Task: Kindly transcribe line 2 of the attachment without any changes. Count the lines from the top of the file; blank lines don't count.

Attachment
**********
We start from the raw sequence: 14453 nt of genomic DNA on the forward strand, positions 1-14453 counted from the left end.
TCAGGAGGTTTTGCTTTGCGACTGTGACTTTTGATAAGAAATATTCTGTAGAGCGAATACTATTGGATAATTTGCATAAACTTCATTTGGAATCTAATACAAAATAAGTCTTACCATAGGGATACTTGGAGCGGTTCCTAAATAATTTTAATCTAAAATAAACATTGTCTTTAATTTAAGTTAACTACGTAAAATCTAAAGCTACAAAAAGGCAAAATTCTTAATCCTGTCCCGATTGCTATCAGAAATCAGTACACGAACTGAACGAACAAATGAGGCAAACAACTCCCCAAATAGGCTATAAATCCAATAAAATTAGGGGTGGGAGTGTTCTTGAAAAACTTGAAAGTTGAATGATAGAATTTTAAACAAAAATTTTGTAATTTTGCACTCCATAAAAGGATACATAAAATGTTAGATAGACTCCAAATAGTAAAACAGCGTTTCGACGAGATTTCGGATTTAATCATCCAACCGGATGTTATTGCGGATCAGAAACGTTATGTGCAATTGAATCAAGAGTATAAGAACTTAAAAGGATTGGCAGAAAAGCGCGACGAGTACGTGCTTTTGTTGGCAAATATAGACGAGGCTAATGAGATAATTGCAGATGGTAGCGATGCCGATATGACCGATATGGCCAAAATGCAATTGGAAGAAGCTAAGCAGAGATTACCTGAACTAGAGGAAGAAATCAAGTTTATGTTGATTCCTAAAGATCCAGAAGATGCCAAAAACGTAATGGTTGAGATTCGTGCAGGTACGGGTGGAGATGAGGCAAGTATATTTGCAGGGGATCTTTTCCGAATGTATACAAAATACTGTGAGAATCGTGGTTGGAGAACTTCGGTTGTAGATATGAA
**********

TCAGGAGGTTTTGCTTTGCGACTGTGACTTTTGATAAGAAATATTCTGTAGAGCGAATACTATTGGATAATTTGCATAAACTTCATTTGGAATCTAATACAAAATAAGTCTTACCATAGGGATACTTGGAGCGGTTCCTAAATAATTTTAATCTAAAATAAACATTGTCTTTAATTTAAGTTAACTACGTAAAATCTAAAGCTACAAAAAGGCAAAATTCTTAATCCTGTCCCGATTGCTATCAGAAATCAGTACACGAACTGAACGAACAAATGAGGCAAACAACTCCCCAAATAGGCTATAAATCCAATAAAATTAGGGGTGGGAGTGTTCTTGAAAAACTTGAAAGTTGAATGATAGAATTTTAAACAAAAATTTTGTAATTTTGCACTCCATAAAAGGATACATAAAATGTTAGATAGACTCCAAATAGTAAAACAGCGTTTCGACGAGATTTCGGATTTAATCATCCAACCGGATGTTATTGCGGATCAGAAACGTTATGTGCAATTGAATCAAGAGTATAAGAACTTAAAAGGATTGGCAGAAAAGCGCGACGAGTACGTGCTTTTGTTGGCAAATATAGACGAGGCTAATGAGATAATTGCAGATGGTAGCGATGCCGATATGACCGATATGGCCAAAATGCAATTGGAAGAAGCTAAGCAGAGATTACCTGAACTAGAGGAAGAAATCAAGTTTATGTTGATTCCTAAAGATCCAGAAGATGCCAAAAACGTAATGGTTGAGATTCGTGCAGGTACGGGTGGAGATGAGGCAAGTATATTTGCAGGGGATCTTTTCCGAATGTATACAAAATACTGTGAGAATCGTGGTTGGAGAACTTCGGTTGTAGATATGAA